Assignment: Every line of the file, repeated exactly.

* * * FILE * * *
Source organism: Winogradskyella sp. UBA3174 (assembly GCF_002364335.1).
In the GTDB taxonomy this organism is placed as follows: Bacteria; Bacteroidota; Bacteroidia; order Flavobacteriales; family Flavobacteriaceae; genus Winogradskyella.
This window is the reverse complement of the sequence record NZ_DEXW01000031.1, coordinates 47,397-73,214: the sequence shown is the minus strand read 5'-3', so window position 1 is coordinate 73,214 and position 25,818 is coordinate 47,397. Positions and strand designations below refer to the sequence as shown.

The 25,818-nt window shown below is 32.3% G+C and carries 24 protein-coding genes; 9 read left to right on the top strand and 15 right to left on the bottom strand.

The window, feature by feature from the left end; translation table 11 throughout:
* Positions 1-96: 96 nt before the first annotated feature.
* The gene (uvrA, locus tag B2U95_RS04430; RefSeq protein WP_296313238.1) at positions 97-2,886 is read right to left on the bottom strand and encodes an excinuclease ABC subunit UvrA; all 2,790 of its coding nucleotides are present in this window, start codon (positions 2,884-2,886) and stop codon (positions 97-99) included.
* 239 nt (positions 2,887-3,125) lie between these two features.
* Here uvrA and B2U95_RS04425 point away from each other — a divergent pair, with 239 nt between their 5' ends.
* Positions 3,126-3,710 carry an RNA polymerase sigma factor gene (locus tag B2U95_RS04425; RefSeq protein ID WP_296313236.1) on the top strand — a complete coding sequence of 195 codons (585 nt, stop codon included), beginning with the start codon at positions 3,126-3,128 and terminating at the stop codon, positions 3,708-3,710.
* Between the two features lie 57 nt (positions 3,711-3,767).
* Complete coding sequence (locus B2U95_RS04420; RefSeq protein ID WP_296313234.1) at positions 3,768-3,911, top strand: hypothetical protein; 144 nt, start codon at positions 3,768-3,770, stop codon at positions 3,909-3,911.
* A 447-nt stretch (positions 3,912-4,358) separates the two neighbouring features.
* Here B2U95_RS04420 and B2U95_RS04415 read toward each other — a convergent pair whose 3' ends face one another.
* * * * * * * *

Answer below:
Source organism: Winogradskyella sp. UBA3174 (assembly GCF_002364335.1).
In the GTDB taxonomy this organism is placed as follows: Bacteria; Bacteroidota; Bacteroidia; order Flavobacteriales; family Flavobacteriaceae; genus Winogradskyella.
This window is the reverse complement of the sequence record NZ_DEXW01000031.1, coordinates 47,397-73,214: the sequence shown is the minus strand read 5'-3', so window position 1 is coordinate 73,214 and position 25,818 is coordinate 47,397. Positions and strand designations below refer to the sequence as shown.

The 25,818-nt window shown below is 32.3% G+C and carries 24 protein-coding genes; 9 read left to right on the top strand and 15 right to left on the bottom strand.

The window, feature by feature from the left end; translation table 11 throughout:
* Positions 1-96: 96 nt before the first annotated feature.
* The gene (uvrA, locus tag B2U95_RS04430; RefSeq protein WP_296313238.1) at positions 97-2,886 is read right to left on the bottom strand and encodes an excinuclease ABC subunit UvrA; all 2,790 of its coding nucleotides are present in this window, start codon (positions 2,884-2,886) and stop codon (positions 97-99) included.
* 239 nt (positions 2,887-3,125) lie between these two features.
* Here uvrA and B2U95_RS04425 point away from each other — a divergent pair, with 239 nt between their 5' ends.
* Positions 3,126-3,710 carry an RNA polymerase sigma factor gene (locus tag B2U95_RS04425; RefSeq protein ID WP_296313236.1) on the top strand — a complete coding sequence of 195 codons (585 nt, stop codon included), beginning with the start codon at positions 3,126-3,128 and terminating at the stop codon, positions 3,708-3,710.
* Between the two features lie 57 nt (positions 3,711-3,767).
* Complete coding sequence (locus B2U95_RS04420; RefSeq protein ID WP_296313234.1) at positions 3,768-3,911, top strand: hypothetical protein; 144 nt, start codon at positions 3,768-3,770, stop codon at positions 3,909-3,911.
* A 447-nt stretch (positions 3,912-4,358) separates the two neighbouring features.
* Here B2U95_RS04420 and B2U95_RS04415 read toward each other — a convergent pair whose 3' ends face one another.